Well the mini-budget was certainly a fiscal
event. You have probably been inundated with commentary, but we will attempt to
summarise it for you.
Globally a shift is taking place as we transition from an era of disinflation to a world of inflation and therefore higher interest rates. At the same time the picture is complicated by supply chains being modified to compensate for geopolitical challenges. Central banks only really have one weapon and that is raising rates to remove liquidity from the markets.
The government wants to stimulate growth. It has already announced the Energy Price Guarantee (EPG), capping the unit price for households and the Energy Bill Relief Scheme for non-domestic energy customers.
It is also trying to put more money in our back pockets with the following:
- The Health and Social Care Levy Act provided a temporary increase in National Insurance contributions (NIC). This has been reversed and will come into effect on 6 November 2022.
- The reduction in income tax to 19% from 20% scheduled for April 2024 has been brought forward to April 2023.
- The residential nil rate tax threshold (stamp duty) is increased to £250,000 from £125,000 and for first time buyers £425,000 (£625,000 max) from £300,000.
- The dividend ordinary rate will be reduced back down to 7.5% and the upper rate back down to 32.5% from April 2023.
- Corporation tax will not rise and will stay at 19%.
- The Annual Investment Allowance (AIA) will not be reduced in April 2023.
- Investment Zones to be established and Enterprise Investment Schemes expanded.
- If you have been affected by the change in IR35 this has also been reversed.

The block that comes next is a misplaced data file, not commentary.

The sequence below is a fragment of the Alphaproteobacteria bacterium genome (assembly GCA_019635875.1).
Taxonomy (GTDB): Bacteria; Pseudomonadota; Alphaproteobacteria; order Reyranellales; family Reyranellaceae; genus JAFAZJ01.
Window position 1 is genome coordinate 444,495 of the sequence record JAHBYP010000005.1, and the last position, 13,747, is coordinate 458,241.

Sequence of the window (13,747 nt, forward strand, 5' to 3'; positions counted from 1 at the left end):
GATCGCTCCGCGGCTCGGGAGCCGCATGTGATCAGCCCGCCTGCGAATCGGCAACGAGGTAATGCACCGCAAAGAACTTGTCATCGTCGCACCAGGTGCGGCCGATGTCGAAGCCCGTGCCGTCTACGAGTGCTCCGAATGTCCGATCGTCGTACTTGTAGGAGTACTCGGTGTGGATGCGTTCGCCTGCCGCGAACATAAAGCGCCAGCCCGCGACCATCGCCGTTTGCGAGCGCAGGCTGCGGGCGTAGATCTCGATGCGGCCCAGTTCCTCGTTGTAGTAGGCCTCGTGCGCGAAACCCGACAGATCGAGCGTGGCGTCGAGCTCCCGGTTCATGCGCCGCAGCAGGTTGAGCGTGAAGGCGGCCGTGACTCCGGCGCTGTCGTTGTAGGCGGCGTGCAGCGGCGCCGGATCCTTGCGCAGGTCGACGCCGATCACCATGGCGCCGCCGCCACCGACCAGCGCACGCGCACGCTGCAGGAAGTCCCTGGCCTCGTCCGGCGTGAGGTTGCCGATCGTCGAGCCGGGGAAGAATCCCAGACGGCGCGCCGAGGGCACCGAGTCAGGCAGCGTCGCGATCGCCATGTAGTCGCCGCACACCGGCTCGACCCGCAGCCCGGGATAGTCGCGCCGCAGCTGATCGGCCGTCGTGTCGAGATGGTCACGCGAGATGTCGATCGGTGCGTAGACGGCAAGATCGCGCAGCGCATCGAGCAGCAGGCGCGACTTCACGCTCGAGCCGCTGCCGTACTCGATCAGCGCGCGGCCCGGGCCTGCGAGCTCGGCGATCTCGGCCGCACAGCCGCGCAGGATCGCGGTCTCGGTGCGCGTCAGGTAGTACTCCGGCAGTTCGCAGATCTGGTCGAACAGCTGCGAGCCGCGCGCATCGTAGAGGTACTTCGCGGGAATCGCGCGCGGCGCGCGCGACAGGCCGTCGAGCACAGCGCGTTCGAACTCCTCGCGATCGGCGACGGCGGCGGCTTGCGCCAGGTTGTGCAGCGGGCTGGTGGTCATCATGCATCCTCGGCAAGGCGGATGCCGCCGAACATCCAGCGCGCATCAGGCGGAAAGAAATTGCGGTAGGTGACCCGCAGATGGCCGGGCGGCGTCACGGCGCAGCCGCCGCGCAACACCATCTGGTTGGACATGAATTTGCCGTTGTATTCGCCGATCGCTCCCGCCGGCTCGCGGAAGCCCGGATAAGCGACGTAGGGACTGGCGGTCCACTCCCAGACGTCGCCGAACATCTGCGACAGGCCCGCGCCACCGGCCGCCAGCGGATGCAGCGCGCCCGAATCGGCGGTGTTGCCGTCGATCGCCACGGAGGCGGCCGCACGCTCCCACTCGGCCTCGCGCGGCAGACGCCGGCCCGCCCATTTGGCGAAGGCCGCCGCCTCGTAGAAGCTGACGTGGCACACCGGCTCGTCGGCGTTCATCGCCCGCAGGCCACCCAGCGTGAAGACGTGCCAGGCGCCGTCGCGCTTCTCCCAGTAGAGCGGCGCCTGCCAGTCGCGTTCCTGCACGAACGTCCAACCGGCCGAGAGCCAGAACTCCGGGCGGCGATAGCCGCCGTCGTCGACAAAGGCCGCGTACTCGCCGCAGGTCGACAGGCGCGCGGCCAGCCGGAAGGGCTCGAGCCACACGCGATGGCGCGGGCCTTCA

However, the Chancellor did not handle the announcements well. He started by dismissing the Permanent Secretary to the Treasury. The Office of Tax Simplification will be closed. He also did not ask the Office of Budget Responsibility (OBR) to review the announcements (therefore it is not really a budget) and then announced that there were ‘more cuts to come’.
The markets did not like the uncertainty and promptly sold Sterling and increased the cost of government borrowing by selling UK government bonds (gilts). This then affected the defined benefit pension industry as the cost of liability matching pensions using derivatives increased. The pension industry then needed to increase the amount of capital (margin) to pay for the increase. This created a vicious recursive circle. The Bank of England (BoE) then stepped in to prop up the gilts market.
Going forward, the BoE only increased the bank rate by 0.5% to 2.25% on 22 September 2022. The next meetings are on 3 November and 15 December. There is a high probability that rates will go up on both dates. This will of course affect mortgage rates and if you are worried give Alastair a call in the office.
It looks like the Chancellor will be trying to balance the books. Simon Clarke, the new levelling up secretary has written to Whitehall departments asking them to ‘trim the fat’ and tackle the ‘very large welfare state’.
The Government’s strategy seems to be based on ‘Reaganomics’ from the 1980s. There will be more volatility in the markets for the foreseeable future; however this is normal market mechanics adjusting to the new regime. We are coming into the Q3 earning season but our companies will be able to pass through the increase in input costs from the energy rises feeding inflation price rises.